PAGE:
Coverage of the 9/11 military commission trial continued as Zack Bluestone summarized the Sunday session in which only one defendant was present, prompting the judge to consider whether the other detainees had waived their right to be present. Among other issues discussed, the hearing focused on "potential conflict of interest for the defense teams based on a government investigation of their conduct related to communications with a foreign national.” Yishai Schwartz covered the 10/26 motions in which the question of conflict is discussed. Francesca Procaccini discussed the 10/28 proceedings which largely focused on Walid Bin Attash’s right to replace his counsel and pro se representation.
Reflecting on Shaker Aamer’s release from Guantanamo Bay, Ben speculated that Aamer was, in fact, “part of enemy forces and lawfully subject to detention” and that his release was precipitated by the desire of a U.S. ally which prompted “compelling diplomatic reasons to resolve his case without holding him longer than is strictly necessary.” Quinta shared the press statements on Aamer’s release and that of another Guantanamo detainee.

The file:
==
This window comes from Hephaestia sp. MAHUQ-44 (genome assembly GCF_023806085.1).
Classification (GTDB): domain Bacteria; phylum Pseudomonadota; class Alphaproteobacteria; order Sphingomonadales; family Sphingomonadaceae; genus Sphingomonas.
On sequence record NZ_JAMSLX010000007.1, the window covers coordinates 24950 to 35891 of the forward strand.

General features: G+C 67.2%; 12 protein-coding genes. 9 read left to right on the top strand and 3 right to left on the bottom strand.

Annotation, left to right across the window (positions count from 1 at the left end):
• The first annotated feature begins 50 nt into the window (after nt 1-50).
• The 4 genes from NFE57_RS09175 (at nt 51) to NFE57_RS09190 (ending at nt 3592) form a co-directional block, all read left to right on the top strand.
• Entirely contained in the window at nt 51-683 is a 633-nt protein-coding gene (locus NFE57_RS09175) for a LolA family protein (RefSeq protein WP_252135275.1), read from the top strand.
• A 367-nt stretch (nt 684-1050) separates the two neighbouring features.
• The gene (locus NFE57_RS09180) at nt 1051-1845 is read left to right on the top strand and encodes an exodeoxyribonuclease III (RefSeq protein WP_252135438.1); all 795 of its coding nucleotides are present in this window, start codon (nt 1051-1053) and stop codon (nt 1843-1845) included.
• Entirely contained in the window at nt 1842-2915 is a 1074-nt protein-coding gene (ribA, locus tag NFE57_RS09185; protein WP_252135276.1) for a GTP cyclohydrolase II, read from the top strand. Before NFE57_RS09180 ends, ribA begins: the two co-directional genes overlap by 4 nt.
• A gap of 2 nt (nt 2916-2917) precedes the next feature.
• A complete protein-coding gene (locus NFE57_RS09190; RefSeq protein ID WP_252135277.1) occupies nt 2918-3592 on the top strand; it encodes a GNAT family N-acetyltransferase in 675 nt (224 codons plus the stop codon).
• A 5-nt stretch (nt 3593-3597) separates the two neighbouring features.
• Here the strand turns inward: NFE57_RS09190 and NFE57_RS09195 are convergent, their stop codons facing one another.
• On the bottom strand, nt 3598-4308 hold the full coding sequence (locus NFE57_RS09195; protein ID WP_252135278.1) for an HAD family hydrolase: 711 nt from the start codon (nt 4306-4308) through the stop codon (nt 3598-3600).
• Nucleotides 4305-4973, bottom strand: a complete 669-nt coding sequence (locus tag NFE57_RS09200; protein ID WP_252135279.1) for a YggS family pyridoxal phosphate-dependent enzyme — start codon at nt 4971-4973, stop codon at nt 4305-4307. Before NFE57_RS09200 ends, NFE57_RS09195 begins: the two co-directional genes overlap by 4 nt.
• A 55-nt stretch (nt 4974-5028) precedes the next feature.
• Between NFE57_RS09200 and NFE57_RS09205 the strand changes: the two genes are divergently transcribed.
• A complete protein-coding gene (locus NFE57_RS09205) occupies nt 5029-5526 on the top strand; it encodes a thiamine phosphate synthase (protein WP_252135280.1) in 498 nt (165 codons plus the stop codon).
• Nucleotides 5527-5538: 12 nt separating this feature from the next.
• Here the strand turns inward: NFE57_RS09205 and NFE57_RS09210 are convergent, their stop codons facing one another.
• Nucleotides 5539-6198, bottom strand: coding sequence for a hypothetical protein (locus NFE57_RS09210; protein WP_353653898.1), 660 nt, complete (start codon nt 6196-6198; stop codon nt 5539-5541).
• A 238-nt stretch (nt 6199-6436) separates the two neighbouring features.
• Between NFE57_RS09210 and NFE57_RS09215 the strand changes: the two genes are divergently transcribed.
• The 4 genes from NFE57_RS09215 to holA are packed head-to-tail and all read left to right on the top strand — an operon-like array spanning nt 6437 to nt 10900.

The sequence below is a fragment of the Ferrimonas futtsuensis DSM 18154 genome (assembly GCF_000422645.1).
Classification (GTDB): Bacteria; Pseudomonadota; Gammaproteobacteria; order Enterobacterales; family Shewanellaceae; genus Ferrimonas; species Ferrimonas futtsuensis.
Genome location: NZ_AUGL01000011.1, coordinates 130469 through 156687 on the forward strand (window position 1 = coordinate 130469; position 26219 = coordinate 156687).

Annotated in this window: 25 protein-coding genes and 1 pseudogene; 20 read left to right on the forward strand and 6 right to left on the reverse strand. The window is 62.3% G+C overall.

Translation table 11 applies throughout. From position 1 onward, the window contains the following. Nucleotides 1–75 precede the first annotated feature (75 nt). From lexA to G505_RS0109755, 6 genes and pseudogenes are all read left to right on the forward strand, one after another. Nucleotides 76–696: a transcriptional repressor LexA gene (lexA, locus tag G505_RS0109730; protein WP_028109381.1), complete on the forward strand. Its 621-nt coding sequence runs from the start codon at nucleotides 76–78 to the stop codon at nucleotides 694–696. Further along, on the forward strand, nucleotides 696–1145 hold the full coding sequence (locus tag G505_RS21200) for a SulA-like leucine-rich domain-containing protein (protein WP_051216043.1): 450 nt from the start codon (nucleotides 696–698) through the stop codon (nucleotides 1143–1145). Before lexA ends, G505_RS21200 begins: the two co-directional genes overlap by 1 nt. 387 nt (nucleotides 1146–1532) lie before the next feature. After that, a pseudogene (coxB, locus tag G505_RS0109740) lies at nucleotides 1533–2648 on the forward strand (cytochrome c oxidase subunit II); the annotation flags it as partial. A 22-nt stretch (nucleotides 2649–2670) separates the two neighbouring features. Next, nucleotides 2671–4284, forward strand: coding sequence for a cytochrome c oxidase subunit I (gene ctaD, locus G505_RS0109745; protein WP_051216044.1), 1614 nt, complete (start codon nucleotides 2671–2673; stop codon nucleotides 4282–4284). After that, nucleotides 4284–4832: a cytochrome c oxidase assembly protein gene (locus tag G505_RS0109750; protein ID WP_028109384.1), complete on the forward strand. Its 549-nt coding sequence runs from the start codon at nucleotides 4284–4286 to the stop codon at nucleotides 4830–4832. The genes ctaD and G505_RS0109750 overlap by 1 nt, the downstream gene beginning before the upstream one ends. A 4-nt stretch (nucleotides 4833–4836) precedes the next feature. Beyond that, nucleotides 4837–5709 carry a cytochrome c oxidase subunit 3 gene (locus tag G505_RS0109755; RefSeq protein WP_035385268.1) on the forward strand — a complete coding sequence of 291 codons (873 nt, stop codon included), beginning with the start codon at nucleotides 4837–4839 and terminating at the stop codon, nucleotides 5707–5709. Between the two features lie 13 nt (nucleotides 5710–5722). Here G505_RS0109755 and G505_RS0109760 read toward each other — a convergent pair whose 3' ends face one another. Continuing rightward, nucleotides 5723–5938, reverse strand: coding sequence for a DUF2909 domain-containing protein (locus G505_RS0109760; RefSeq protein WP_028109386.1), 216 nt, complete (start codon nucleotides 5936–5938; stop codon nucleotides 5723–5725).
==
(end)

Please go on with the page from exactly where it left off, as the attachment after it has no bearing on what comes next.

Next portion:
Responding to arguments in favor of closing Guantanamo Bay’s detention facility, Jack argued that proponents of closing the facility make a weak case for the unconstitutionality of detainee transfer restrictions. Ingrid Wuerth also discussed the “constitutionality of congressional restrictions on the transfer of prisoners,” arguing that the Captures Clause of the Constitution does not give Congress the authority to regulate the treatment of prisoners captured in war.
David Ryan updated us on the ongoing litigation in Dhiab v. Obama, reporting that Judge Gladys Kessler denied the government’s motion to reconsider her order to unseal classified videotapes of force-feeding at Guantanamo Bay as she suggested that “the government had failed to meet the legal standards for granting a motion for reconsideration.” He added that the DOJ will have another opportunity to push for the tapes’ release as it is “virtually certain her ruling will be reviewed by the D.C. Circuit.”
C. Christine Fair reflected on her recent debate with Glenn Greenwald on Al Jazeera and responded to his arguments about the U.S. use of drones. She pointed out what she considered to be several of the discrepancies between Greenwald’s discourse and the realities of the drone program in Pakistan.